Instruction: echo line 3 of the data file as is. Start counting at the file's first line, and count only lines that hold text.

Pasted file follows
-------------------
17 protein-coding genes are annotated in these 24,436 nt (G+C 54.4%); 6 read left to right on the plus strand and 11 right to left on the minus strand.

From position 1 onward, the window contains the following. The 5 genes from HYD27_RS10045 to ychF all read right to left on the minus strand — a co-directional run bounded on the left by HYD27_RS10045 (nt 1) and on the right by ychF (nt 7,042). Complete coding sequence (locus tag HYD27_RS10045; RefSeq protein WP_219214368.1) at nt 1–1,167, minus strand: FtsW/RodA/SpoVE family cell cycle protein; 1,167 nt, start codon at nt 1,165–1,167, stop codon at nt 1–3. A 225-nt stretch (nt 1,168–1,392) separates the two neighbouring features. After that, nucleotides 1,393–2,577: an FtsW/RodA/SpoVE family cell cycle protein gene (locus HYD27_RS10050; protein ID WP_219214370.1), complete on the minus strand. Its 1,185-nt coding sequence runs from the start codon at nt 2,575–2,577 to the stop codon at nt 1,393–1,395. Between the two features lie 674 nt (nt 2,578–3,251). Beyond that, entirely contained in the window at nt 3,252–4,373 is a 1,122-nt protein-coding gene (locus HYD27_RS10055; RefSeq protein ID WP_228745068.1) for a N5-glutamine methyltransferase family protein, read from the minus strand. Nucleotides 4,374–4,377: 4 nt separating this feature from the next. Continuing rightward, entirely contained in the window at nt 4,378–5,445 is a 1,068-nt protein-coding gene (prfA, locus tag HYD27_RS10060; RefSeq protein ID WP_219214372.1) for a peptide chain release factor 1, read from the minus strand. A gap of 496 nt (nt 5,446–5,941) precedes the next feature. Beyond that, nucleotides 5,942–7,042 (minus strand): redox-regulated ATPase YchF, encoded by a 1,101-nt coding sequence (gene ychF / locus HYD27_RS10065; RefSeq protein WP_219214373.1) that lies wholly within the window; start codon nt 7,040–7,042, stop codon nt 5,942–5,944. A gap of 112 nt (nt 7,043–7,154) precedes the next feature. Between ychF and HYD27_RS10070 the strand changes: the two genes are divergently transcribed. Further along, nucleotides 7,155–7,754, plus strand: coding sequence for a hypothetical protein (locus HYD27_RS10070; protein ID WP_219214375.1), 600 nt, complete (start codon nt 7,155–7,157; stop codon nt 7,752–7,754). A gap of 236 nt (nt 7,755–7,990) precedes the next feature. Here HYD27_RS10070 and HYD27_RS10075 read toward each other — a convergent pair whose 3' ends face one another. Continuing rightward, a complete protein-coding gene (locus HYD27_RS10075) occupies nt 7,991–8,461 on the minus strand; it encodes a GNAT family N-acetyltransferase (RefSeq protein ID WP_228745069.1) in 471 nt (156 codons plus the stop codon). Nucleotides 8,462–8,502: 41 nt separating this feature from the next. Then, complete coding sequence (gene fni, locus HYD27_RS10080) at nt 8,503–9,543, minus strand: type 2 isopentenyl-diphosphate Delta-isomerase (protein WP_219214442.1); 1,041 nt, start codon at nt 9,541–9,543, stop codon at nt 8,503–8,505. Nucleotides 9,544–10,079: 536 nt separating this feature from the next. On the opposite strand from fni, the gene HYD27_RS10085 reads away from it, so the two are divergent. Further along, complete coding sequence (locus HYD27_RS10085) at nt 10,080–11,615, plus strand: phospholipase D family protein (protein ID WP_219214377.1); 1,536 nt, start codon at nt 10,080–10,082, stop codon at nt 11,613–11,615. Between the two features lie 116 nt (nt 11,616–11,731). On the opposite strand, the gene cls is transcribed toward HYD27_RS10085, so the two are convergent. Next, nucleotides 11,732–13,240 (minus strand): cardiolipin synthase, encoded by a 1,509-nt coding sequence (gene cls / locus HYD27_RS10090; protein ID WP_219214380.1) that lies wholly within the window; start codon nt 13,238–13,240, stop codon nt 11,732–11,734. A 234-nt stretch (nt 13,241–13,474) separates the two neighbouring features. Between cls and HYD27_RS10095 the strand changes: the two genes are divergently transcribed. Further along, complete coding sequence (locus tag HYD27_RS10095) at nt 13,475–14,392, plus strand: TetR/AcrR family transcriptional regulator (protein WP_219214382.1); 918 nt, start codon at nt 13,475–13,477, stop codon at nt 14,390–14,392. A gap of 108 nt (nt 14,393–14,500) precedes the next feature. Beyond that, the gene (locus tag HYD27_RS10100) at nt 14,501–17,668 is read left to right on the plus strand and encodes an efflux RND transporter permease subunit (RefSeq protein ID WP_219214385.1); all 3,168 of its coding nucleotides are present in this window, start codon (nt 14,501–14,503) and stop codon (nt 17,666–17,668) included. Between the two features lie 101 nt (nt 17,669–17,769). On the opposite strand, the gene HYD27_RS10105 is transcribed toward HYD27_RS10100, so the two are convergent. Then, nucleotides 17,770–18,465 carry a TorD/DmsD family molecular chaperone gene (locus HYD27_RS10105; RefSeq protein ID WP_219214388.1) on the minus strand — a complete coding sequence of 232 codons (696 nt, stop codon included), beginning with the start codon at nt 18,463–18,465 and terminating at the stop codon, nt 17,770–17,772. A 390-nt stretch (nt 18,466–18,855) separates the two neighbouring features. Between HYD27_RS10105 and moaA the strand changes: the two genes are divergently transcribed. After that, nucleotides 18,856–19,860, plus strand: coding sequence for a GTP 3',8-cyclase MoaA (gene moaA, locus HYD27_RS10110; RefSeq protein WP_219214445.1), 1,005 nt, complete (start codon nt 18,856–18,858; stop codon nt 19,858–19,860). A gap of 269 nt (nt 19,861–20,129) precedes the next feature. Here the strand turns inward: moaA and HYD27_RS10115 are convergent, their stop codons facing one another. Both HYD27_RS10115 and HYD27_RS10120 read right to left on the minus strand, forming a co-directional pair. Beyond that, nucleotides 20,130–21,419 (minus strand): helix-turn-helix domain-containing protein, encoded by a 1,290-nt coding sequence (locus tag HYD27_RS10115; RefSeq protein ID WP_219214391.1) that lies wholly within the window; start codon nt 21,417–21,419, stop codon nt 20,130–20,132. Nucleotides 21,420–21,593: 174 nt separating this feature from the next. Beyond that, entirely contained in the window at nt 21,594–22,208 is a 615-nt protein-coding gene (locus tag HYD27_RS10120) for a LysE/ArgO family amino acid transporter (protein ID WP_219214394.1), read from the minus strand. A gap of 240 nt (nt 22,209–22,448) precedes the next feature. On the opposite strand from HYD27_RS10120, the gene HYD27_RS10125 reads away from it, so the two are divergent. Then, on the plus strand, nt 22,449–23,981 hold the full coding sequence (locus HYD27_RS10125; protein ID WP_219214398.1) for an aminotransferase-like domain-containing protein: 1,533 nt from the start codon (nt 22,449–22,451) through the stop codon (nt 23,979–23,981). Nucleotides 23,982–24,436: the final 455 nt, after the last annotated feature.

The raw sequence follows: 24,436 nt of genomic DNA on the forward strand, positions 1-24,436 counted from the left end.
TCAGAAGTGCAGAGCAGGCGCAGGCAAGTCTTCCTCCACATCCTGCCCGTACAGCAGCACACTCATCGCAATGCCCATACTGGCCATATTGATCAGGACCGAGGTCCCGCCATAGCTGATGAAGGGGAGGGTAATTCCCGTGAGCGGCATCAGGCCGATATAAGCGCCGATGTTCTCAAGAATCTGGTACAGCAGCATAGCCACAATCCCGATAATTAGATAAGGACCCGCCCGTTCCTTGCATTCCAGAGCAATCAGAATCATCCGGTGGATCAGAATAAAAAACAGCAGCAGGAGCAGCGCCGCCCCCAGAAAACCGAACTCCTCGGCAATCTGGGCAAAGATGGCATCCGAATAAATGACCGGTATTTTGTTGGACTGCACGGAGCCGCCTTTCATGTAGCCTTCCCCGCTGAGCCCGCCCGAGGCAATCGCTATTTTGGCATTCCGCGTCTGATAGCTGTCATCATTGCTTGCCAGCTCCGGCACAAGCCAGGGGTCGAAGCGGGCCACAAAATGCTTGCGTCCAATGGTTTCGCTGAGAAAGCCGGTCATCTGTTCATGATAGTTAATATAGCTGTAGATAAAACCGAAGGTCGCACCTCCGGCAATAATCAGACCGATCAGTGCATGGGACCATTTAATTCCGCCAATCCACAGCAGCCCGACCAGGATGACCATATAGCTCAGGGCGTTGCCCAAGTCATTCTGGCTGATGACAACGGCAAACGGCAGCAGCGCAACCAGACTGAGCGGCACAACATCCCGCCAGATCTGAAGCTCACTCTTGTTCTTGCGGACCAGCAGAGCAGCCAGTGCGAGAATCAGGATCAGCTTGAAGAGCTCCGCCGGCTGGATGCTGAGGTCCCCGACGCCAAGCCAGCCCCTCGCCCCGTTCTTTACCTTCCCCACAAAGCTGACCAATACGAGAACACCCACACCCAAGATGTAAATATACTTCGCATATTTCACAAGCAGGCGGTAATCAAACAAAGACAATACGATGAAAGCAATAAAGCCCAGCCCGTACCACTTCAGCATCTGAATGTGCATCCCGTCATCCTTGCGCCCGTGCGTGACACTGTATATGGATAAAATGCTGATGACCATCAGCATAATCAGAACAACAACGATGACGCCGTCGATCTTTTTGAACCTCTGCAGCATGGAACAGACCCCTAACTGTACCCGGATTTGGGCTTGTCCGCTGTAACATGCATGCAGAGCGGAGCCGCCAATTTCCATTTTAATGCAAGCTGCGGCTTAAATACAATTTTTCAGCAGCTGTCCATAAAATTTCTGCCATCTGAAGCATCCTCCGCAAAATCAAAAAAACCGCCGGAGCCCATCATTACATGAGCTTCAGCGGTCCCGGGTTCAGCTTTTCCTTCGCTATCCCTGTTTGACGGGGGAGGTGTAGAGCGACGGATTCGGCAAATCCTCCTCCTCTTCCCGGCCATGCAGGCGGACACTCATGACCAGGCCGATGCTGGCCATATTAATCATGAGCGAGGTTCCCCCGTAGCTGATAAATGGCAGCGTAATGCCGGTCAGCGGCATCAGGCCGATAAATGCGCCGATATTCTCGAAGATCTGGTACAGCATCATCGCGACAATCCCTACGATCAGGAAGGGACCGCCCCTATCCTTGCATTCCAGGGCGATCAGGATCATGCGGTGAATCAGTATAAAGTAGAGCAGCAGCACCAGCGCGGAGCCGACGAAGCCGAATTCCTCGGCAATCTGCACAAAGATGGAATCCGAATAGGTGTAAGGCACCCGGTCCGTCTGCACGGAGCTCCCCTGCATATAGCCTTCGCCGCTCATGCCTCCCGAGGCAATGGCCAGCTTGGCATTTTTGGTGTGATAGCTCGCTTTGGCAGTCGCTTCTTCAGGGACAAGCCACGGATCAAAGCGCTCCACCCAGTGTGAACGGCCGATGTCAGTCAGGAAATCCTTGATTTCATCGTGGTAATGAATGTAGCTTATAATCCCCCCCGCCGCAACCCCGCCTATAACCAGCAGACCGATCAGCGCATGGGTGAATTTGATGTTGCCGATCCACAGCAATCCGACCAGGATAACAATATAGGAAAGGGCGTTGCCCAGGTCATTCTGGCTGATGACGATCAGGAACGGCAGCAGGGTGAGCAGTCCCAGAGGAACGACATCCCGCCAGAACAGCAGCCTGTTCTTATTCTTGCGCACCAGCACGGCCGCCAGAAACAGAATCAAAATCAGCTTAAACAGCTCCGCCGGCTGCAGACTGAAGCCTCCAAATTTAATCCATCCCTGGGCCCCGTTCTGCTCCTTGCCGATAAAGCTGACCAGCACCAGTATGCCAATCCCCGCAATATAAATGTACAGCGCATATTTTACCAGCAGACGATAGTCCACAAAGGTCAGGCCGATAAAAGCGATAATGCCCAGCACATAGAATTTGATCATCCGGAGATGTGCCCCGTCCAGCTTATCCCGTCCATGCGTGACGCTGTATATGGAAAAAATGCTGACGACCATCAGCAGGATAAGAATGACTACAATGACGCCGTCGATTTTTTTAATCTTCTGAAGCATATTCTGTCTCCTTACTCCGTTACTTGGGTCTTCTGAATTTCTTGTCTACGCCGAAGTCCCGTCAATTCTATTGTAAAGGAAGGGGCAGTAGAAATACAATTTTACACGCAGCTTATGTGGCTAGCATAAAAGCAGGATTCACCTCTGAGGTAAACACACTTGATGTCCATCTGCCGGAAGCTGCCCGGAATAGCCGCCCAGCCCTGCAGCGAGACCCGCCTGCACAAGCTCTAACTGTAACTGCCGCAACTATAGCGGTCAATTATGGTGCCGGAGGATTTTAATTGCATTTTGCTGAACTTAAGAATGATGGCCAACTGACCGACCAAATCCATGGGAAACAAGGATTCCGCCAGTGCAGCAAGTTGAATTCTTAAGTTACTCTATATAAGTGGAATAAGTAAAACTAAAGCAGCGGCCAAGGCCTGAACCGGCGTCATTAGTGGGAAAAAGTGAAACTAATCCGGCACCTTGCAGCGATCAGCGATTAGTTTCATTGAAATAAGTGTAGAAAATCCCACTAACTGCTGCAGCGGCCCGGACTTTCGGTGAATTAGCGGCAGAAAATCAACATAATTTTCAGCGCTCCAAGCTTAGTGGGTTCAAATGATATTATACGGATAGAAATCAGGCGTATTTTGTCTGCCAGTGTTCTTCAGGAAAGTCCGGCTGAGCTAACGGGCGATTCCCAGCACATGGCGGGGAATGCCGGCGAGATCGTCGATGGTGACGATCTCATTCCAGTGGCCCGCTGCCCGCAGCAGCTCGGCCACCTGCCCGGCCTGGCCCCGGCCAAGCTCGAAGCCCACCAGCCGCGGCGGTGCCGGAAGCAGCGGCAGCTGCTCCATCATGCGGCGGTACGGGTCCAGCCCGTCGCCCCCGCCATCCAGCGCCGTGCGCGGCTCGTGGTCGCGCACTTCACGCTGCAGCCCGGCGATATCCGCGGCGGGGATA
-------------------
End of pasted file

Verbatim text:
The raw sequence follows: 24,436 nt of genomic DNA on the forward strand, positions 1-24,436 counted from the left end.